“‘My My My!’ is a song of liberation, freedom, and love. Throw all inhibition to the wind, be present in your body, love wholeheartedly, move the way you’ve always wanted to, and dance the way you feel – hopefully even to this song!” (Billboard)

This song is proof positive that you can have a sublimely good, insanely catchy pop song that will fill dancefloors like there’s no tomorrow – I certainly hope there is; I have some proud-of-myself strutting to do! – that all says something real and important that will positively impact everyone who hears it.



“Fire in the Water” by Pond

Pond (image courtesy official Pond Facebook page)


If you like your bands to be quirky, very much possessed of their own, very distinct identity and able to weave in retro influences like they are completely their own, then you are going to love Western Australia’s Pond (Urethra Franklin, Kirk Kobain, Spready Hazel, and Gary; names may be a tad nom de plume-y).

Striding forth from hometown Perth possessed of an ’80s music sensibility, and some off-the-wall influences – the bigger groove, SYZZURP!, and the turbule of water left behind a duck – Pond have nailed their freak flag masterfully to the mast with “Fire in the Water”, a new song that comes with an appropriately imaginative film clip.

The video, which shows the band wandering through a range of fantastically fun Tokyo scenes, came with some typically off-kilter inspirations:

“We got lost a lot and kinda just followed Nick around because he kept wanting to find this rainbow bridge which I don’t think ever existed. The original idea was Nick turning into a jellyfish, floating over the buildings looking down on all these people eating ramen and sushi but that idea didn’t really fly.” (Consequence of Sound)

“Fire in the Water” has been released to herald the imminent re-release of last year’s The Weather, ahead of a concerted push into the USA where, if there is any kind of wacko god, they will find brilliant success.



“You Don’t Know me” By TRACE


TRACE (image courtesy official TRACE Facebook page)


First impressions are a handy way for peole to make a determination about whether they want to get to know someone, how to deal with them and whether there’s something to your initial idea of someone.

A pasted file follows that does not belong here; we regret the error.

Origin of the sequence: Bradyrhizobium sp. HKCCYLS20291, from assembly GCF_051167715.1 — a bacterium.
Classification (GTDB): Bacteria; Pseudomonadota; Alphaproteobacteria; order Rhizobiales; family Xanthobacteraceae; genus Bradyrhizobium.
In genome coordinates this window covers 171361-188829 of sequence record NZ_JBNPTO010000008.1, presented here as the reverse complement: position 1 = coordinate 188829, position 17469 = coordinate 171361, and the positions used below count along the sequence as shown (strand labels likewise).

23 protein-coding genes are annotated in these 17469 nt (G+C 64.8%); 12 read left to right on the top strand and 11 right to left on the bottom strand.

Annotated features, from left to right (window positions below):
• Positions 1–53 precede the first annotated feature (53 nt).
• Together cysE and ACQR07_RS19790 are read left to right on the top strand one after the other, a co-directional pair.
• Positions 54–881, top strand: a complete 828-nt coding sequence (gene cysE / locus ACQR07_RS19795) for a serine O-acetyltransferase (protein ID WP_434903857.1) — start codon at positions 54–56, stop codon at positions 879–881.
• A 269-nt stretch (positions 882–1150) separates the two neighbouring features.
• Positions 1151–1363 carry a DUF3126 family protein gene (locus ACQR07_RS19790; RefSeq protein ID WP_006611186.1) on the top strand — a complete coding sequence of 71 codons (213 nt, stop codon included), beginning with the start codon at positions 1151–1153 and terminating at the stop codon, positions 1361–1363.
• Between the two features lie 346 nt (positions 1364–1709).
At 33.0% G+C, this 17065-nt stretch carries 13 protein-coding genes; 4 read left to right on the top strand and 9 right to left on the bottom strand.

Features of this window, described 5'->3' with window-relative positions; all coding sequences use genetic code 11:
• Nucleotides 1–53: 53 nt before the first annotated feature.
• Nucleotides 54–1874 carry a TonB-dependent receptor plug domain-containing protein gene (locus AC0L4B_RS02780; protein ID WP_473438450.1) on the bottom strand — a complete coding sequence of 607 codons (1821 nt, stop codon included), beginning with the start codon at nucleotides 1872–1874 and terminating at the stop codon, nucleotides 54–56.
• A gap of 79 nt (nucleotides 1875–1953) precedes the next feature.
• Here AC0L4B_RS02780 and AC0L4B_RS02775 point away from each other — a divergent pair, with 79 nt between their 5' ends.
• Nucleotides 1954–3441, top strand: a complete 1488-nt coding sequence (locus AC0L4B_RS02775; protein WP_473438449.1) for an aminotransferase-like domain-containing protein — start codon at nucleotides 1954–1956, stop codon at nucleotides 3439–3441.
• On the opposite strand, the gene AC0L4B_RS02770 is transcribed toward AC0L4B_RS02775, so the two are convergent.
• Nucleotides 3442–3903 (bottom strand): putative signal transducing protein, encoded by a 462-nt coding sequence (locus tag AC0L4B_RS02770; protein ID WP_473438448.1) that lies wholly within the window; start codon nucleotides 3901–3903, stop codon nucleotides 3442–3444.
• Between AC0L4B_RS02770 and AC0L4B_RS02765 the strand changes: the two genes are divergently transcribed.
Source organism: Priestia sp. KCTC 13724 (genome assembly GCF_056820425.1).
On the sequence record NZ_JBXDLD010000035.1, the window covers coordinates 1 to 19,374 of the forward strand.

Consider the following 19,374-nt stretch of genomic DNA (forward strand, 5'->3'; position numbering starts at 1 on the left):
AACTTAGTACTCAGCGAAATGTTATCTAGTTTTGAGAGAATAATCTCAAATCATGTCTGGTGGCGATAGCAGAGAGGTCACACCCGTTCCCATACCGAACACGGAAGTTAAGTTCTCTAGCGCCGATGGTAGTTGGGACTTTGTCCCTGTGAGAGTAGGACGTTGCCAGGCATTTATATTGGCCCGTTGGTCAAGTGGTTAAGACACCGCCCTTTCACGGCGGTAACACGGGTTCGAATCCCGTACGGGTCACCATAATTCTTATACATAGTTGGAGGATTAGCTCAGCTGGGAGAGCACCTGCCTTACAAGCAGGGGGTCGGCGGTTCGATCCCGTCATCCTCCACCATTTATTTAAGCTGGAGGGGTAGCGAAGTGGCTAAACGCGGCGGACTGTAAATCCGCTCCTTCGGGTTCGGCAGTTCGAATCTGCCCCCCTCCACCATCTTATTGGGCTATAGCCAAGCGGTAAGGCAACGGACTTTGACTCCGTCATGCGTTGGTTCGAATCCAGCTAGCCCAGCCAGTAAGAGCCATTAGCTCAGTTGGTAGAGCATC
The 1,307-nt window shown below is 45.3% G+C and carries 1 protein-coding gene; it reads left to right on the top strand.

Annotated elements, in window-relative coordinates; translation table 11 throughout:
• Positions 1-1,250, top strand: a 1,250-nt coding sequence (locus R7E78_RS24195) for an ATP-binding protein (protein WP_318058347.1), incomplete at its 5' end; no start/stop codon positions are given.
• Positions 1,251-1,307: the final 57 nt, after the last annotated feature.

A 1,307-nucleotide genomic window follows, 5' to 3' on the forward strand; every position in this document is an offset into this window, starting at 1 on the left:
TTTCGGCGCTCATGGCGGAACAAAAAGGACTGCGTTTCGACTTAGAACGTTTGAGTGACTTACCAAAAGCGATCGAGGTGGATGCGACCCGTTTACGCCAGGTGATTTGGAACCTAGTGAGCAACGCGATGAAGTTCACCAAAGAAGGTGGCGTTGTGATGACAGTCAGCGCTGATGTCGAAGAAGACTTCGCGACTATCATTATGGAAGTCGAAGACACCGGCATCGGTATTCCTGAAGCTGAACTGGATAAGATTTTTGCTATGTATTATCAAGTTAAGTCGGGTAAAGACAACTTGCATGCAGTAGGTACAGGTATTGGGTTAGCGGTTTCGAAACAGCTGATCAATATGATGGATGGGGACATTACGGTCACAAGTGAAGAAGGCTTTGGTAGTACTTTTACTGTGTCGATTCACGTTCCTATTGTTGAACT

But as TRACE, a Los Angeles-based artist who’s the daughter of Vietnamese pop icon Carol Kim and as such as suffused in the power of music to affect people and convey a message, tells you in “You Don’t Know Me”, first impressions can be misleading, often unraveling once you get to know someone better.

In this case, it’s not for the better (or it is but messily so), and as the lo-fi, deeply melodic song gathers pace, anchored by TRACE’s gorgeously airy vocals, you come to understand why growing closer to someone is a series of missteps and reassessments, borne of growing intimacy:

“To really know someone is an intimacy we crave and rarely feel. When we get that chance to get close to someone, we sometimes realize, up close, they aren’t actually someone we like at all.” (Broadway World)

“You Don’t Know Me” is the lead single for debut EP, Low, which TRACE recorded in the bathroom of her small East Los Angeles apartment, a harbinger of a career that looks like it’s going to be an appealing mix of gorgeous music and thoughtful social commentary.



“Baby Luv” by Nilüfer Yanya


Nilüfer Yanya (image courtesy official Nilüfer Yanya Facebook page)


Nominated by We Are: The Guard as one of their 13 best indie artists you should paying close attention to in 2018, and yes you should, you reallu should, 22 -year-old Londoner Nilüfer Yanya feels like she pours an inordinate amount of seductive soul into her music.

Case in point is “Baby Luv”, a song which, along with musical siblings “Keep On Calling” and “Golden Cage” is attracting a huge amount of attention from just about, well, anyone who’s anyone:

“… now tipped by everyone from Pitchfork to The Guardian, Fader and back again was most recently nominated to the 2018 iteration of BBC’s most closely watched Sound Of Poll (past winners include Sam Smith and Ellie Goulding). Working in a unique and personal sound built around jazzy guitar chords and a free-in-its-orbit whirl of soul and trip-hop-tinged vocal and instrumental phrasings, Nilufer Yanya particularly excels and stands out for her command of and skill for mood and space on a track …” (We Are: The Guard)